Your Child's Brain in Week 63
As you already know, learning language involves much more than a child simply mimicking words. You've watched your little one go through the stages of babbling, first words, and pointing. And as you may recall from his earlier months, categorizing—the ability to group items by their characteristics—is another skill your toddler has grasped by now. It's no wonder, then, that when your child hears a new word, he naturally seeks to put it into a category and considers its relationship to words he already knows.
What the Research Shows
Researchers showed 12- to 14-month-old children four different toys from a given category (such as animals). They allowed the children to play with each toy, one at a time. In some of the test situations, a researcher referred to the grouping as "blickets" or described the group as being "blickish." (The researchers made up a word to control for the possibility that some of the children might already be familiar with the word "animal" while others were not. They wanted the category name to be new to all the children.) In other test situations, the researchers did not use a made-up word; instead, they said only, "See what I have?"
After this familiarization period, the researchers presented the toddlers with both a new member of the now-familiar category and an object from a novel one (such as fruit), but didn't say anything.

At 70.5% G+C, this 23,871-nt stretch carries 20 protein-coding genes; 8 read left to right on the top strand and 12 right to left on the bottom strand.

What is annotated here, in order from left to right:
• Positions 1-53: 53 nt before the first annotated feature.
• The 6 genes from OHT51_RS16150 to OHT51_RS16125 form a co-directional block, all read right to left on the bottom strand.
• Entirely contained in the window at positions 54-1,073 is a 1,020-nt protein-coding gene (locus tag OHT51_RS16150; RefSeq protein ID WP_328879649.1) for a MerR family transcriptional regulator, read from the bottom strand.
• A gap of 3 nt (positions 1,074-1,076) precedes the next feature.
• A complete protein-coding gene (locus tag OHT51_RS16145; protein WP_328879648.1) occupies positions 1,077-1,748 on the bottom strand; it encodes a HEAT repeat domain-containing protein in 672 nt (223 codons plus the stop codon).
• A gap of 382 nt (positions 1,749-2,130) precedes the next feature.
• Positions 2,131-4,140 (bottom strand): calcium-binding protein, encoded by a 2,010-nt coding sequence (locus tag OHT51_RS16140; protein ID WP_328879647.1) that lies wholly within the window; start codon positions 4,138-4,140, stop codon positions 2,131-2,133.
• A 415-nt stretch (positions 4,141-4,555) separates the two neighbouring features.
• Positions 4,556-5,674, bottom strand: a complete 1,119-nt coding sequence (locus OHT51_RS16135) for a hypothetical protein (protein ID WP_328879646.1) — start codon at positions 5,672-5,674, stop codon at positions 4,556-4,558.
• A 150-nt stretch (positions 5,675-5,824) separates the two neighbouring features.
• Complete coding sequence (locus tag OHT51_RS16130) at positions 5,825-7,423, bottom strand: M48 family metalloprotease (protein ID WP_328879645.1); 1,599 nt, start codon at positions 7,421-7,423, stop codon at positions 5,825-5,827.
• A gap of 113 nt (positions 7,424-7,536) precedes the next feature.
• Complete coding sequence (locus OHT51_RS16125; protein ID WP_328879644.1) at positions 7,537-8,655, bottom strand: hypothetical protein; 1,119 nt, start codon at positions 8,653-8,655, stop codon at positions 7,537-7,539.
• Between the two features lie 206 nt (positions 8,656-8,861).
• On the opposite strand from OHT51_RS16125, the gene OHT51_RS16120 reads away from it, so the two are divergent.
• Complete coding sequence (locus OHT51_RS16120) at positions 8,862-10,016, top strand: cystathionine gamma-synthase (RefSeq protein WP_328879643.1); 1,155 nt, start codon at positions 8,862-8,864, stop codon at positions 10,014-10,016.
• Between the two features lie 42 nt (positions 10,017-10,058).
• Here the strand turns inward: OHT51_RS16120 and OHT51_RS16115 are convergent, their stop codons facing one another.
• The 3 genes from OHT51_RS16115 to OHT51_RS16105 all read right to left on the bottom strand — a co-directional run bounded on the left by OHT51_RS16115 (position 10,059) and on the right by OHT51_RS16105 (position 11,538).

Amazingly, most of the children who had been given a word for the initial category automatically put the new member with the animals/blickets, but they didn't know where to group the fruit. Likewise, the children who hadn't been given a word for the category (that is, their groupings weren't described as "blickish" or anything at all), continued to perceive the new group member as a disparate entity along with the piece of fruit. Those children didn't put the new animal alongside the other animals/blickets, but instead left it out of the group along with the piece of fruit.
So what does this tell us? New words definitely can encourage children to compare the objects around them and thereby discover the common features among objects in a category.